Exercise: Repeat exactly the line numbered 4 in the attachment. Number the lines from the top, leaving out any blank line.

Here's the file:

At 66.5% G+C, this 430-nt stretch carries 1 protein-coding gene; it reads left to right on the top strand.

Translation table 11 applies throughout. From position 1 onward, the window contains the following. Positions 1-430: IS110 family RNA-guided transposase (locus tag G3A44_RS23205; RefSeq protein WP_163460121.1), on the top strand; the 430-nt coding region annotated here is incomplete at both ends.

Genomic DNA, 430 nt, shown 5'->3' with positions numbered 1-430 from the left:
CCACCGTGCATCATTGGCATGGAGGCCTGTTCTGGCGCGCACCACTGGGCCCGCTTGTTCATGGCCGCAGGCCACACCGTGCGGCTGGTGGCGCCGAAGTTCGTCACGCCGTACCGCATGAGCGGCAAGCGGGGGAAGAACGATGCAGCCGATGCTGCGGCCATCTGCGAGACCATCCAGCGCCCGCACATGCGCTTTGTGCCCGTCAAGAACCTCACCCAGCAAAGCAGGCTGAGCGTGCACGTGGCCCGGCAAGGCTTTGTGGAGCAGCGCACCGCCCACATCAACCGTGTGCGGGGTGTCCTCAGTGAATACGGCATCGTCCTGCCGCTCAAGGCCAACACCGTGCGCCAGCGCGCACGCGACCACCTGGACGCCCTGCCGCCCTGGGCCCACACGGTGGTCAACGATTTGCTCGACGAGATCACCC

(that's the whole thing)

CCACCGTGCATCATTGGCATGGAGGCCTGTTCTGGCGCGCACCACTGGGCCCGCTTGTTCATGGCCGCAGGCCACACCGTGCGGCTGGTGGCGCCGAAGTTCGTCACGCCGTACCGCATGAGCGGCAAGCGGGGGAAGAACGATGCAGCCGATGCTGCGGCCATCTGCGAGACCATCCAGCGCCCGCACATGCGCTTTGTGCCCGTCAAGAACCTCACCCAGCAAAGCAGGCTGAGCGTGCACGTGGCCCGGCAAGGCTTTGTGGAGCAGCGCACCGCCCACATCAACCGTGTGCGGGGTGTCCTCAGTGAATACGGCATCGTCCTGCCGCTCAAGGCCAACACCGTGCGCCAGCGCGCACGCGACCACCTGGACGCCCTGCCGCCCTGGGCCCACACGGTGGTCAACGATTTGCTCGACGAGATCACCC